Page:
site operating procedures,
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Construction union Unite has said the latest construction site operating procedures are “inadequate” and undermines the use of the correct PPE

Unite stated that it will not support the latest version of the Construction Leadership Council’s site operating procedures (SOP) unless major safety failings and potentially illegalities are addressed.

The construction union has warned that advice relating to the use and supply of PPE when a two-metre distance cannot be maintained, and the wrong and potentially illegal information regarding site deliveries, will fail workers.

The union is particularly concerned that face coverings, possibly homemade and not the safer face masks, are being suggested as appropriate and adequate protection for workers operating at close quarters to one another.

Incorrect PPE advice

Version 5 of the recently published site operating procedures states that when work has to be undertaken where workers are less than two metres apart, “workplaces should not encourage the precautionary use of extra PPE to protect against Coronavirus (Covid-19).”

According to Unite, this advice is a corruption of the basic ‘hierarchy of control’ process which should be used on all risk assessments. Where a risk cannot be eliminated by other means, then full and adequate PPE including face masks should be provided.

Unite says the homemade face coverings are not PPE and “the CLC must be clear on this in its advice to employers and workers”.

No consistent advice

Additionally, Unite recognises that the CLC’s latest advice is at odds with the major contractors who sit on the CLC who are demanding that full PPE is worn when workers are closer than two metres.

Following a survey by Unite, Balfour Beatty, Galliford Try, Mace and Interserve have all informed the union they all insist that PPE is worn if a risk assessment identifies that it is required.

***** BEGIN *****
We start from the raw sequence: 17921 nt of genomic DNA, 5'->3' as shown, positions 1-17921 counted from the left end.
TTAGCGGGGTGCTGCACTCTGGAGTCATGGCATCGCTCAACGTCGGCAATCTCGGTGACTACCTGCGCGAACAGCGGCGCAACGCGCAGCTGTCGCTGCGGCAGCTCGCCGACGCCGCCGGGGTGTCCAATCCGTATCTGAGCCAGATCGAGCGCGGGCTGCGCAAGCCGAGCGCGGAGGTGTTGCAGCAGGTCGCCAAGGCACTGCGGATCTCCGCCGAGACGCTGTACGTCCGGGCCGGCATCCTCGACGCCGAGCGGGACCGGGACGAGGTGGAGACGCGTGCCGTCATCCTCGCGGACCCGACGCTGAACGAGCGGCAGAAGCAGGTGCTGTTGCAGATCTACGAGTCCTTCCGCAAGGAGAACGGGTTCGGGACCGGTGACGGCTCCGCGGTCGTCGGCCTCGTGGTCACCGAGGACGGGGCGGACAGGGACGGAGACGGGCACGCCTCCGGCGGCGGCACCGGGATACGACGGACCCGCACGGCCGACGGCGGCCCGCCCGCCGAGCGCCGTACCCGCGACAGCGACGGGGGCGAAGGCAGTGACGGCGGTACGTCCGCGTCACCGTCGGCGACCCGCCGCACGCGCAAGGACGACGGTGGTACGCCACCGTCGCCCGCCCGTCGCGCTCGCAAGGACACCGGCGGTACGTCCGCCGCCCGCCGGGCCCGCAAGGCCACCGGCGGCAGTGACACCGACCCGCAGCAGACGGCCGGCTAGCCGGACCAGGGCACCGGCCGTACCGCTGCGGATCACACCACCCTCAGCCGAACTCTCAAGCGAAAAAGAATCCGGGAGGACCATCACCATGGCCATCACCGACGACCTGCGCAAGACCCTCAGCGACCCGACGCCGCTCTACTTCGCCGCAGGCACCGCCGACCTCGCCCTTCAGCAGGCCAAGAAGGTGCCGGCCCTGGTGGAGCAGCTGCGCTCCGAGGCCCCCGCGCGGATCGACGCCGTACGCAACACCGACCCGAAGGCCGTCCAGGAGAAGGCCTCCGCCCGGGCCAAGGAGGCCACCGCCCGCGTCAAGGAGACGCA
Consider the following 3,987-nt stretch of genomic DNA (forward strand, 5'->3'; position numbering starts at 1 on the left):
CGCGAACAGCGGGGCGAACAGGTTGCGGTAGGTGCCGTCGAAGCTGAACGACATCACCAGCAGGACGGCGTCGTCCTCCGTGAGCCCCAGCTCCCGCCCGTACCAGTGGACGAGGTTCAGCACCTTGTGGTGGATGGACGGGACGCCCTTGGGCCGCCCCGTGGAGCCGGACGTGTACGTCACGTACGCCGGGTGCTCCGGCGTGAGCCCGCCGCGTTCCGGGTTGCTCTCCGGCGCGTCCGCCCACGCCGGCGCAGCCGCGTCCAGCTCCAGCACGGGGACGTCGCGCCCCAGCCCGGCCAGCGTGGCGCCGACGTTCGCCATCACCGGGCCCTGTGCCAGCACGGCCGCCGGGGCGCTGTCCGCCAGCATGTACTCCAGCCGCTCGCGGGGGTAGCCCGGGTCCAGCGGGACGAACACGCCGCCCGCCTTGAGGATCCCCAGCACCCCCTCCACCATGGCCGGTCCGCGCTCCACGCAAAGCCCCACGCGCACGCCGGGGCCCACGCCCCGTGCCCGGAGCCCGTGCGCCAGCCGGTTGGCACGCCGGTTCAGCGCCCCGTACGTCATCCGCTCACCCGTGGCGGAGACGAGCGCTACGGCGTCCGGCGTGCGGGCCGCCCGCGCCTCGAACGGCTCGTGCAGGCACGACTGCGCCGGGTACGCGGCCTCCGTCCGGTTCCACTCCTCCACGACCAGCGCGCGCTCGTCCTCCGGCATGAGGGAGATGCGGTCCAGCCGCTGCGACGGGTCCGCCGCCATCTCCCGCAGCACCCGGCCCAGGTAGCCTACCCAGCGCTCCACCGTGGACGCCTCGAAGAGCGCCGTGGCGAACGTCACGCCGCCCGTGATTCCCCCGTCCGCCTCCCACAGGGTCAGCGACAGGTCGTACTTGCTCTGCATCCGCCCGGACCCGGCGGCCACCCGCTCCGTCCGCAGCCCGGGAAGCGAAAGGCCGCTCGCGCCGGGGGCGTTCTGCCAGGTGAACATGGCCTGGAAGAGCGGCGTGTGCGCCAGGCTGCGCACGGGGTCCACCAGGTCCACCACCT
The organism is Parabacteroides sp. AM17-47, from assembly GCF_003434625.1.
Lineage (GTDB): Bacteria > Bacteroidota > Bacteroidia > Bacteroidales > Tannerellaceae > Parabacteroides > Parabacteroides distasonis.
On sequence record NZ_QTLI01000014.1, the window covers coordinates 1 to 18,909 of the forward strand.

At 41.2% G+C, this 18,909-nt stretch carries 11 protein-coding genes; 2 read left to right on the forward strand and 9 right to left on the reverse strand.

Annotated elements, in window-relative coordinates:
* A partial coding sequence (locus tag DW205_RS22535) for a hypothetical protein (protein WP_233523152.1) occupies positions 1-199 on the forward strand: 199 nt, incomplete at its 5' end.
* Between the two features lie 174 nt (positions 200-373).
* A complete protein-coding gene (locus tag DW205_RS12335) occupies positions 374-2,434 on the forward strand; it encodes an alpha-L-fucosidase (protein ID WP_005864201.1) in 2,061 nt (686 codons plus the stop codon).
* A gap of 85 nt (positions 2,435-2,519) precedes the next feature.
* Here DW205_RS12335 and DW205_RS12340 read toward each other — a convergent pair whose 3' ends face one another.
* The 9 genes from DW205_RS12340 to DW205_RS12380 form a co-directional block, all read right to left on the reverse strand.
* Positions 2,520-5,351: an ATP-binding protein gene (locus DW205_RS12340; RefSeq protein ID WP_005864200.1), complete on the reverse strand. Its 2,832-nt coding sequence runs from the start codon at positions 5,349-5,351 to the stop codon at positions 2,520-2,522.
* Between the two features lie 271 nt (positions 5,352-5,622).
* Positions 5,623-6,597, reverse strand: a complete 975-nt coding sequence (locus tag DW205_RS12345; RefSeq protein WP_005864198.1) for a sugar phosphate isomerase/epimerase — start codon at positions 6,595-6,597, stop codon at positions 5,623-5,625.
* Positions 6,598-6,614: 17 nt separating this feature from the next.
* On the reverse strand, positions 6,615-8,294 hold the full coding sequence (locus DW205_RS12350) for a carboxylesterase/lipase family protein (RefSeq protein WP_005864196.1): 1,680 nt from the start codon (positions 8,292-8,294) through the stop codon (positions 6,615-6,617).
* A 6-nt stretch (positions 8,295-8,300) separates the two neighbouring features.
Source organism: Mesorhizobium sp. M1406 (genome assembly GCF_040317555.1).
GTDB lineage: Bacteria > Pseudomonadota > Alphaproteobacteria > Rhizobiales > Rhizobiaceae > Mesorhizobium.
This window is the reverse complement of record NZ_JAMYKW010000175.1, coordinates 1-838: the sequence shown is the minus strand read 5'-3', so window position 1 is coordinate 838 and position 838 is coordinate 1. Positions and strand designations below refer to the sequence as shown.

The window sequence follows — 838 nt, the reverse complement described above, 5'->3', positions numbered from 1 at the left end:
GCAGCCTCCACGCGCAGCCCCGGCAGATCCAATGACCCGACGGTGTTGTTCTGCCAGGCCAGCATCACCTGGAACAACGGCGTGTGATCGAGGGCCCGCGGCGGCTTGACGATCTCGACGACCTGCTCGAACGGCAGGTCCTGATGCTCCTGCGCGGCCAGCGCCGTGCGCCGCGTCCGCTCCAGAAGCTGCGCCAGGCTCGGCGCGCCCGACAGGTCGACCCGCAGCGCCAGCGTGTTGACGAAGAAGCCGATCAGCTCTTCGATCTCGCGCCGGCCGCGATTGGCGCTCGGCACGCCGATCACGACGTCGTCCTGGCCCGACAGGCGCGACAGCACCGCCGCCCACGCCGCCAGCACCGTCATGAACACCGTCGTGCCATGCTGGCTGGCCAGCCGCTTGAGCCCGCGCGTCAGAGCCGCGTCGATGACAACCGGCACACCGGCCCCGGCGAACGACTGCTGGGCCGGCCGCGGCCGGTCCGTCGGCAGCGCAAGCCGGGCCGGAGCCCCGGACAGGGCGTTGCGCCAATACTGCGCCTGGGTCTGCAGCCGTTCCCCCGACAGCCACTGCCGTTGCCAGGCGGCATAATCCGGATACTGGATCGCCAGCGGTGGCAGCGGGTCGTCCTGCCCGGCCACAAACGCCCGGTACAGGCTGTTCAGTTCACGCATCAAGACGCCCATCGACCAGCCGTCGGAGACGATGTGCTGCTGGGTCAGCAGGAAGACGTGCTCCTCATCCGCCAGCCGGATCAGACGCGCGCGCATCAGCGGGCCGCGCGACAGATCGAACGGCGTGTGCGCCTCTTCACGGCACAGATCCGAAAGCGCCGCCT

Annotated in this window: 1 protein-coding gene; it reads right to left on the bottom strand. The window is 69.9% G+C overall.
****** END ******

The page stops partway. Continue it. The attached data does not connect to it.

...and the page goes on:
In relation to Covid-safe site deliveries, Unite is concerned that the latest SOP guidance is in breach of the instruction in place since November 2017, which states that all delivery drivers to commercial properties have the right to use the premises’ toilets and welfare facilities.

Due to the high number of companies that have been failing to adhere to the law, a joint letter signed by the Health and Safety Executive and the government has been circulated reminding construction companies of their legal requirements.

Inadequate site operating procedures

Unite national officer for construction Jerry Swain, said: “The latest construction site operating procedures are inadequate. They undermine the use of the correct PPE and Unite cannot support them as they stand.

“Like many of the major contractors, Unite’s advice to workers is that if you have to work within two metres, full appropriate PPE should be supplied. If it isn’t, work should not be undertaken.

“Face coverings are not PPE and are not an effective alternative.

“If any Unite member is threatened with disciplinary action for refusing to undertake such work because proper PPE is not supplied, they will be fully supported by their union.

“The information regarding site deliveries is well-meaning but wrong. Drivers have a legal right to use welfare facilities and they cannot be refused.

“If drivers are refused Unite will report them to the HSE and the offenders run the risk of having action taken against them.

“Unite is fully prepared to name and shame companies that deny drivers the right to use a toilet.”


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